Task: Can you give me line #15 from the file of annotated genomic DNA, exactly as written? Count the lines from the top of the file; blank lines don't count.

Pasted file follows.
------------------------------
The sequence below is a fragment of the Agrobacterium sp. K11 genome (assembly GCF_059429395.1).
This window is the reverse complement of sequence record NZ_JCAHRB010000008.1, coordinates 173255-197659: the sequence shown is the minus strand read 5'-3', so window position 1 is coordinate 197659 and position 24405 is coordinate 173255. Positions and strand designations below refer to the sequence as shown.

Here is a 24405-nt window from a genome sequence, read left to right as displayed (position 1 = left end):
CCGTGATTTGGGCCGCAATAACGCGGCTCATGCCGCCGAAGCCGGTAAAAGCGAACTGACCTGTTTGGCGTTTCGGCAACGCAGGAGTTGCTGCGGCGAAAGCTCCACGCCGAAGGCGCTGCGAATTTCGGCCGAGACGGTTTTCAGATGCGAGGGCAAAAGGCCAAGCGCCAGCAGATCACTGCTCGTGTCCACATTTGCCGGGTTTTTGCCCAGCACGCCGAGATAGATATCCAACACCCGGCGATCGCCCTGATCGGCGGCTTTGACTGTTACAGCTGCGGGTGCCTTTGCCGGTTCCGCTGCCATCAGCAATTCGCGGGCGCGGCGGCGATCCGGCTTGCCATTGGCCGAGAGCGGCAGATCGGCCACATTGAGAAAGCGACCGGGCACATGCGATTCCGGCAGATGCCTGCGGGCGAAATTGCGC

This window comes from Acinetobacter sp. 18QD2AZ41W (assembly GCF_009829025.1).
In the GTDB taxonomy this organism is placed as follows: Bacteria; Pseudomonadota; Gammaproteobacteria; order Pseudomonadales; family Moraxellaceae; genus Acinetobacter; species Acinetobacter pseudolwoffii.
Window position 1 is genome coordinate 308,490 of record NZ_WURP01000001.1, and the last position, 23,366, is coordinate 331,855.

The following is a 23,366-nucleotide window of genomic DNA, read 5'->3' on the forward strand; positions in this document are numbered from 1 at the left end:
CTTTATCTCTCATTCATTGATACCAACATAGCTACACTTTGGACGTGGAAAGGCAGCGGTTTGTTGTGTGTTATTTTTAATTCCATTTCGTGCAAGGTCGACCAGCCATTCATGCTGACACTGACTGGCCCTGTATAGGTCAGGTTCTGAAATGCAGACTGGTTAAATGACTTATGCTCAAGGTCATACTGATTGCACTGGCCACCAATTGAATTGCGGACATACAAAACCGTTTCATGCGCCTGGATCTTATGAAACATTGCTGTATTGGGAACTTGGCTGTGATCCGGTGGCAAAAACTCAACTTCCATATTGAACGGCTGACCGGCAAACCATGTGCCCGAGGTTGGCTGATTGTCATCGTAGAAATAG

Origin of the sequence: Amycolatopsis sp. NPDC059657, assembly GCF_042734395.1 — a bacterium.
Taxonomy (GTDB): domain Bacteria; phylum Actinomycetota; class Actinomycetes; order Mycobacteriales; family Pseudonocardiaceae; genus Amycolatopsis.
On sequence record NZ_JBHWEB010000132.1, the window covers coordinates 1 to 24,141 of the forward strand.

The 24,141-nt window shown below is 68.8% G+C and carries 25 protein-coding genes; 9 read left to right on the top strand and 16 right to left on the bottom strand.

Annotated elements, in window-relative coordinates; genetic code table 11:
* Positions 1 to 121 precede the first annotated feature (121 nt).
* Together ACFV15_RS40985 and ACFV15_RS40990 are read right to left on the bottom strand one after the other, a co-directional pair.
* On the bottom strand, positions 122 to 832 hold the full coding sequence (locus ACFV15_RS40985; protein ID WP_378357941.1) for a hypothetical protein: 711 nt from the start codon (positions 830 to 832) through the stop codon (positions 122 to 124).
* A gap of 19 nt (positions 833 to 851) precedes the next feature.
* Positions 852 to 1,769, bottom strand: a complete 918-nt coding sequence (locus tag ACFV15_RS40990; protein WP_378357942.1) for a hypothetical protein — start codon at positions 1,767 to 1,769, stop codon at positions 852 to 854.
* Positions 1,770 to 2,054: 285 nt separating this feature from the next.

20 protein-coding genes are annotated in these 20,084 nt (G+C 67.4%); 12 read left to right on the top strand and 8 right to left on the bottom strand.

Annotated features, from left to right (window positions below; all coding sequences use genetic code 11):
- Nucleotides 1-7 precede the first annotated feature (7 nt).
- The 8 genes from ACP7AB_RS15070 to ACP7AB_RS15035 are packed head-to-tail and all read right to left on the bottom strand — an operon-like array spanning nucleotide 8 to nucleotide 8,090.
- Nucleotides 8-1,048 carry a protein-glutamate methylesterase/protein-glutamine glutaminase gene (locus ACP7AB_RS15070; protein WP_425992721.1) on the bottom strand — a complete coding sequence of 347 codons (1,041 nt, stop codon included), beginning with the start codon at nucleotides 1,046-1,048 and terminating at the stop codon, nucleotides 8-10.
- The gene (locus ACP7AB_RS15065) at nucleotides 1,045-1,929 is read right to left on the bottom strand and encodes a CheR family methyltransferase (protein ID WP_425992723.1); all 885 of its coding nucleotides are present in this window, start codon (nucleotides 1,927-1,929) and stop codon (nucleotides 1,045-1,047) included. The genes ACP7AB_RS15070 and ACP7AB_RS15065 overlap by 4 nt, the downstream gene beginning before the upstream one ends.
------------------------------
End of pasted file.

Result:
* Positions 1 to 121 precede the first annotated feature (121 nt).